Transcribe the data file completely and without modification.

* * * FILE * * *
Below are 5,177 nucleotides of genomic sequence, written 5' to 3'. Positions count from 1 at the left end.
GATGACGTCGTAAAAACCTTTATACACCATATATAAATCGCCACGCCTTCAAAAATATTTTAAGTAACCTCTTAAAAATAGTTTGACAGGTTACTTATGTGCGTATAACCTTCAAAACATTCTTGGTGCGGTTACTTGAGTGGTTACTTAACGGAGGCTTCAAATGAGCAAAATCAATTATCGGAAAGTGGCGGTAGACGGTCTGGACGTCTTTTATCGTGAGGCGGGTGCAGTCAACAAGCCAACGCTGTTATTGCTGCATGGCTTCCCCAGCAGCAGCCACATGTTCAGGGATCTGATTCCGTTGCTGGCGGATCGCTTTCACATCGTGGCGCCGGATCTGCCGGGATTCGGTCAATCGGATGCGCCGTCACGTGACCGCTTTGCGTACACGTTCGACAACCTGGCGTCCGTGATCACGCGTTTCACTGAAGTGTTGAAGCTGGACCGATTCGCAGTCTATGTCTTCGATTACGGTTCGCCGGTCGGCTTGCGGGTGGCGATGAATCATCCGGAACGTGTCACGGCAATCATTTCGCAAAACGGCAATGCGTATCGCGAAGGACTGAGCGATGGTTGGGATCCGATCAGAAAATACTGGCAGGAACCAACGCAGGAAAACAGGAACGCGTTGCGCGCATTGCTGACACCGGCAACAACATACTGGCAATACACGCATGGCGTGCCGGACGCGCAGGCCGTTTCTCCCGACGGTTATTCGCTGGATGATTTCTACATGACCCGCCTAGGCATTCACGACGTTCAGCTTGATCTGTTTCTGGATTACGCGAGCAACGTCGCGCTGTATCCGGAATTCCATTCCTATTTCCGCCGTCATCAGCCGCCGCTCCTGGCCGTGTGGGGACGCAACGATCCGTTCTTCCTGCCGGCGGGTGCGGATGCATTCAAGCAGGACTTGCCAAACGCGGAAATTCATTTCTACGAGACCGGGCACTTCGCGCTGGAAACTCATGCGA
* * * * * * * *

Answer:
Below are 5,177 nucleotides of genomic sequence, written 5' to 3'. Positions count from 1 at the left end.
GATGACGTCGTAAAAACCTTTATACACCATATATAAATCGCCACGCCTTCAAAAATATTTTAAGTAACCTCTTAAAAATAGTTTGACAGGTTACTTATGTGCGTATAACCTTCAAAACATTCTTGGTGCGGTTACTTGAGTGGTTACTTAACGGAGGCTTCAAATGAGCAAAATCAATTATCGGAAAGTGGCGGTAGACGGTCTGGACGTCTTTTATCGTGAGGCGGGTGCAGTCAACAAGCCAACGCTGTTATTGCTGCATGGCTTCCCCAGCAGCAGCCACATGTTCAGGGATCTGATTCCGTTGCTGGCGGATCGCTTTCACATCGTGGCGCCGGATCTGCCGGGATTCGGTCAATCGGATGCGCCGTCACGTGACCGCTTTGCGTACACGTTCGACAACCTGGCGTCCGTGATCACGCGTTTCACTGAAGTGTTGAAGCTGGACCGATTCGCAGTCTATGTCTTCGATTACGGTTCGCCGGTCGGCTTGCGGGTGGCGATGAATCATCCGGAACGTGTCACGGCAATCATTTCGCAAAACGGCAATGCGTATCGCGAAGGACTGAGCGATGGTTGGGATCCGATCAGAAAATACTGGCAGGAACCAACGCAGGAAAACAGGAACGCGTTGCGCGCATTGCTGACACCGGCAACAACATACTGGCAATACACGCATGGCGTGCCGGACGCGCAGGCCGTTTCTCCCGACGGTTATTCGCTGGATGATTTCTACATGACCCGCCTAGGCATTCACGACGTTCAGCTTGATCTGTTTCTGGATTACGCGAGCAACGTCGCGCTGTATCCGGAATTCCATTCCTATTTCCGCCGTCATCAGCCGCCGCTCCTGGCCGTGTGGGGACGCAACGATCCGTTCTTCCTGCCGGCGGGTGCGGATGCATTCAAGCAGGACTTGCCAAACGCGGAAATTCATTTCTACGAGACCGGGCACTTCGCGCTGGAAACTCATGCGA